Productivity growth goes in cycles and Australia is currently within the normal bounds of a low productivity growth period, rather than a “crisis” as commonly characterised. However, there would be cause for concern if this downturn continues to drag on.

This is the conclusion of a new KPMG policy paper, Trends in Australia’s productivity growth, that also identifies the key factors driving labour productivity and makes suggestions for policy intervention.

KPMG econometric analysis – using the same framework as the US Federal Reserve –shows Australia’s high productivity growth cycles tend to last for around two years, while lower productivity periods tend to last slightly longer, typically three years. The previous high was in December 2022 as we emerged from the Covid lockdowns, which were – perhaps counter-intuitively – a time of higher productivity.

The paper says there are some reasons for optimism, given the close correlation with the productivity cycles of the US economy, which is itself showing signs of emerging from a low growth period. However, low levels of technology investment and business confidence coupled with persistently elevated unit labour costs may impede a productivity growth uptick.

Factors affecting productivity

The analysis shows that more than half of aggregate labour productivity growth in Australia can be explained by three factors:

  • The productivity that occurred in the last quarter – a momentum effect
  • How many new workers entered the workforce – they are likely to be less experienced or lower-skilled than the existing workers. When the labour market is tight, as at present, marginal new workers will come from the pool of long-term unemployed, who are likely to require additional support to be as productive as other employees
  • The addition of skilled foreign workers helps because they boost the productivity of native-born workers and bring in specialisation, new skills, ideas, or innovation. This effect occurs with a lag.

Given that the structure of the labour market has played a central role in the current slowdown, the paper points to labour and migration levers that can be pulled to mitigate the cyclicality of productivity growth. It recommends three ‘key pillars’ to lifting productivity:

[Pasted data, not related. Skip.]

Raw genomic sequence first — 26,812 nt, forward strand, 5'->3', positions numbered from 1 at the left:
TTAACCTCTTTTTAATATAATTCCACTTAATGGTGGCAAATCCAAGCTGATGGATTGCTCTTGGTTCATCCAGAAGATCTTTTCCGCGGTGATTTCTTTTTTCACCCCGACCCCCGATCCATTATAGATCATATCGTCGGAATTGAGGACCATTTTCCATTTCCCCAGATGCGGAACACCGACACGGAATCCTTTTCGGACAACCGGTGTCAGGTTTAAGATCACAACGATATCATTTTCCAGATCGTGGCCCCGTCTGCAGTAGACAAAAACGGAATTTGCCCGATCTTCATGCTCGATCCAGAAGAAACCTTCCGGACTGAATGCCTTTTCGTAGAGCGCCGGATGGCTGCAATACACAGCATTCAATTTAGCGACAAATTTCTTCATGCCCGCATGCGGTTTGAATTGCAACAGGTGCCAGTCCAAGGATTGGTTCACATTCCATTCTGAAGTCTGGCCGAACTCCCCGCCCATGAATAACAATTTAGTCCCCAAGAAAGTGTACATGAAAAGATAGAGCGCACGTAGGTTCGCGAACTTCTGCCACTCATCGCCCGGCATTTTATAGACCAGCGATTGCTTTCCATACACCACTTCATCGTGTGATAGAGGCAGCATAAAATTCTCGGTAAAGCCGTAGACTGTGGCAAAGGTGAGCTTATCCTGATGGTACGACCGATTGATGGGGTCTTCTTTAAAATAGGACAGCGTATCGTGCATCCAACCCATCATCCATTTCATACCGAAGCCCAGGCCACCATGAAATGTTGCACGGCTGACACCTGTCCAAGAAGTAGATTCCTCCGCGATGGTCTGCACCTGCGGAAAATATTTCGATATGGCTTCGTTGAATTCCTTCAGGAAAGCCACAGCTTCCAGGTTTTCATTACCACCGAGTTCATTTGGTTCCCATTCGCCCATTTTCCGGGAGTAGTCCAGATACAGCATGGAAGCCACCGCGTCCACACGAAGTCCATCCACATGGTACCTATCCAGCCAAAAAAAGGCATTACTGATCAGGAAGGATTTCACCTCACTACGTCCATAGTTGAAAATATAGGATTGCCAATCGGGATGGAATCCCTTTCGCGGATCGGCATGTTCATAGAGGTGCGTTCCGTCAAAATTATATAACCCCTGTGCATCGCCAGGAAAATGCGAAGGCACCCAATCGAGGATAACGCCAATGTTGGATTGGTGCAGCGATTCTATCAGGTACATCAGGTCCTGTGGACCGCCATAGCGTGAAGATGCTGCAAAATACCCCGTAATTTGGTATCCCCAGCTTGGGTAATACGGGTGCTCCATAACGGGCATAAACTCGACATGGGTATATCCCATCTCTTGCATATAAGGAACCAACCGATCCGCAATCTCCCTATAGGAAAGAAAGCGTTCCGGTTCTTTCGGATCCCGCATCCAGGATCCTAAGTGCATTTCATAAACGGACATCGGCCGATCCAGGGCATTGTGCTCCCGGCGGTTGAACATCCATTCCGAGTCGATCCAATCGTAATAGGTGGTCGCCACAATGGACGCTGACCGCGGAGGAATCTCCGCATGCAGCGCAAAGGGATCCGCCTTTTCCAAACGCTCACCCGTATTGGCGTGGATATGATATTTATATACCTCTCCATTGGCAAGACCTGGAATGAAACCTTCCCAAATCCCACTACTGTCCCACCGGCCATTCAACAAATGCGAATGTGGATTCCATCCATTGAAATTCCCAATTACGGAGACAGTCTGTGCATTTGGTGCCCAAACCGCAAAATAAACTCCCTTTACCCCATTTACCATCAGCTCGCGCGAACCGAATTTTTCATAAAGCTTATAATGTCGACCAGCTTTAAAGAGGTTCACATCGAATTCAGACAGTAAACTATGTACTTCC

• improved education and training for unemployed people
  • a re-design of migration to ensure supply and best utilisation of skilled migrants
  • ensuring sufficient flexibility to allow for labour mobility.

The current, historic, low level of unemployment has led to an unusually high participation rate, which has meant an influx of marginal new workers, some of them previously long-term unemployed, who during softer employment markets may have faced challenges finding work. This has contributed to the current low productivity growth cycle, the paper argues. There is also the ongoing impacts of ‘labour hoarding’, a COVID-era phenomenon where companies held on to workers, perhaps unnecessarily.

On net overseas migration, the report points to some mixed evidence during and after the COVID period, where the sharp fall in migration levels may have disproportionately impacted low-skilled workers or those in sectors less relevant to productivity growth. However it also points to longer-term studies which demonstrate the clear link between skilled migration and higher productivity. The paper argues that the return of migrants to Australia since late 2022 has helped improve the skills matching rate in the labour market, although this is still a prevalent issue.

Impact of productivity on wages growth

KPMG research shows that while labour productivity is the key factor influencing wage growth across all industries, adopting universal policy settings is unlikely to generate optimum outcomes. Instead, the adoption of tailored policies for capital and labour - and an appropriate sharing of returns between them - on an industry-by-industry basis, is likely to increase economic potential.